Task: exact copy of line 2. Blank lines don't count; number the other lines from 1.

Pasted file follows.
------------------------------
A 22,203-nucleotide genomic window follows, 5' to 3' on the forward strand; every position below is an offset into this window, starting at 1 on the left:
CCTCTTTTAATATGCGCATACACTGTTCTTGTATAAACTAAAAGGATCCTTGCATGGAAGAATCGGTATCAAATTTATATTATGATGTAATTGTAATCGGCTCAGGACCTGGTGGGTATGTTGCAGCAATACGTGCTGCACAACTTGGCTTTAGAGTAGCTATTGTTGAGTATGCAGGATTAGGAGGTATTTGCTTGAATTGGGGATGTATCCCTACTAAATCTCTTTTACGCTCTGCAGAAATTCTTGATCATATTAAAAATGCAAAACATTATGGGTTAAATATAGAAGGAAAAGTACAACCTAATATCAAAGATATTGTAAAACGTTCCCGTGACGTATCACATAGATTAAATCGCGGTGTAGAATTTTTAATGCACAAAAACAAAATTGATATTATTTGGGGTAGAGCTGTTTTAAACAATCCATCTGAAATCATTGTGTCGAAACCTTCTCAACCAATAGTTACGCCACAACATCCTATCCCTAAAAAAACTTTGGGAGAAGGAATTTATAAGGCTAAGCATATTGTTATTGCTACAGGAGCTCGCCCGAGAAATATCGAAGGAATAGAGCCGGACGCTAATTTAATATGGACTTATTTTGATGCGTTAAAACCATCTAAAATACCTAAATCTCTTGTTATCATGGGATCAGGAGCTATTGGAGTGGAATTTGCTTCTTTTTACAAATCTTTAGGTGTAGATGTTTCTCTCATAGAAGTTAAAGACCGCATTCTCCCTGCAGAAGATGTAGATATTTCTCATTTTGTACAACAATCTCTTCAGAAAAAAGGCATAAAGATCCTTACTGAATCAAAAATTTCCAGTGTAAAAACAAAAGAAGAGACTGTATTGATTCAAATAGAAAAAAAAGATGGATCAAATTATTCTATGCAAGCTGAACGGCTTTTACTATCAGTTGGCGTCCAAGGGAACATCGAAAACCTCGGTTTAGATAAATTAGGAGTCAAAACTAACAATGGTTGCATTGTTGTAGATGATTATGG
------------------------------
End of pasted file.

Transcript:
CCTCTTTTAATATGCGCATACACTGTTCTTGTATAAACTAAAAGGATCCTTGCATGGAAGAATCGGTATCAAATTTATATTATGATGTAATTGTAATCGGCTCAGGACCTGGTGGGTATGTTGCAGCAATACGTGCTGCACAACTTGGCTTTAGAGTAGCTATTGTTGAGTATGCAGGATTAGGAGGTATTTGCTTGAATTGGGGATGTATCCCTACTAAATCTCTTTTACGCTCTGCAGAAATTCTTGATCATATTAAAAATGCAAAACATTATGGGTTAAATATAGAAGGAAAAGTACAACCTAATATCAAAGATATTGTAAAACGTTCCCGTGACGTATCACATAGATTAAATCGCGGTGTAGAATTTTTAATGCACAAAAACAAAATTGATATTATTTGGGGTAGAGCTGTTTTAAACAATCCATCTGAAATCATTGTGTCGAAACCTTCTCAACCAATAGTTACGCCACAACATCCTATCCCTAAAAAAACTTTGGGAGAAGGAATTTATAAGGCTAAGCATATTGTTATTGCTACAGGAGCTCGCCCGAGAAATATCGAAGGAATAGAGCCGGACGCTAATTTAATATGGACTTATTTTGATGCGTTAAAACCATCTAAAATACCTAAATCTCTTGTTATCATGGGATCAGGAGCTATTGGAGTGGAATTTGCTTCTTTTTACAAATCTTTAGGTGTAGATGTTTCTCTCATAGAAGTTAAAGACCGCATTCTCCCTGCAGAAGATGTAGATATTTCTCATTTTGTACAACAATCTCTTCAGAAAAAAGGCATAAAGATCCTTACTGAATCAAAAATTTCCAGTGTAAAAACAAAAGAAGAGACTGTATTGATTCAAATAGAAAAAAAAGATGGATCAAATTATTCTATGCAAGCTGAACGGCTTTTACTATCAGTTGGCGTCCAAGGGAACATCGAAAACCTCGGTTTAGATAAATTAGGAGTCAAAACTAACAATGGTTGCATTGTTGTAGATGATTATGG